The frequencies of the individuals using each type of substrate in each of the three trials were combined for each species in each treatment. These combined frequencies were compared among species within and between treatments and between low and high tide conditions using the log-likelihood G-test (Zar, 1996). This test was also employed to contrast the patterns of substrate selection in the experiments with those used in the field previously recorded (Turra et al., 2000).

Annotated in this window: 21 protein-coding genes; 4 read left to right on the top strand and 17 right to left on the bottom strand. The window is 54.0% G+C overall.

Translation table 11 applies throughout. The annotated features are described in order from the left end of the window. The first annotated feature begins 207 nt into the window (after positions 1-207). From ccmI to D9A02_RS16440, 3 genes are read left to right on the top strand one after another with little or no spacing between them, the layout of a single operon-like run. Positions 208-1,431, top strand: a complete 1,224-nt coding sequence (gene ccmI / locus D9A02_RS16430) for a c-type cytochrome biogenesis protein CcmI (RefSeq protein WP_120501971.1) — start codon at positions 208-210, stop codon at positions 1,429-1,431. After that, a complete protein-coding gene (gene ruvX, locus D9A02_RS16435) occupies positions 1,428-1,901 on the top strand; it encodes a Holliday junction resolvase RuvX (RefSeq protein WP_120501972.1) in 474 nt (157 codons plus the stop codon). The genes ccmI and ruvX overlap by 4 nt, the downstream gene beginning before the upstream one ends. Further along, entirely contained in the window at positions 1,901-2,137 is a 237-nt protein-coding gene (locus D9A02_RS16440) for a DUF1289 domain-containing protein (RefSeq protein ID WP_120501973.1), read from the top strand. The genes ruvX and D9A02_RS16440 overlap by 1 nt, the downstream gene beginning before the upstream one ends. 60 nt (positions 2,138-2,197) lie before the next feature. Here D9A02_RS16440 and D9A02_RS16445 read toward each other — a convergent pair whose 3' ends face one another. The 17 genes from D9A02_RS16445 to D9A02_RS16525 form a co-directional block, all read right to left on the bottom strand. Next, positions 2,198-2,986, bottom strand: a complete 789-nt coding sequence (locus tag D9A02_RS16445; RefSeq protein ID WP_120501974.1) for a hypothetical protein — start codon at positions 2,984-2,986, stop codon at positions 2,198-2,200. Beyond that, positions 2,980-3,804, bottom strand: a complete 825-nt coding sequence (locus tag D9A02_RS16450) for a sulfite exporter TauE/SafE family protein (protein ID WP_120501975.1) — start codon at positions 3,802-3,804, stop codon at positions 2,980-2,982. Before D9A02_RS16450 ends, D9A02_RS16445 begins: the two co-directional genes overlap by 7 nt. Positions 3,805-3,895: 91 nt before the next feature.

The patterns of substrate selection for the three species were similar in the allopatric and sympatric treatments between the high and low tide simulations (Fig. 1) (allopatric treatment: C. antillensis: G = 5.72ns; C. sclopetarius: G = 1.12ns; C. vittatus: G = 1.58ns; sympatric treatment: C. antillensis: G = 5.58ns; C. sclopetarius: G = 2.22ns; C. vittatus: G = 1.94ns; df = 3 for all comparisons). The substrate selection of C. antillensis, C. sclopetarius, and C. vittatus did not vary between the allopatric and sympatric treatments in the low tide simulation (G = 4.42ns, G = 4.22ns and G = 5.32ns; df = 3, respectively) (Fig. 1).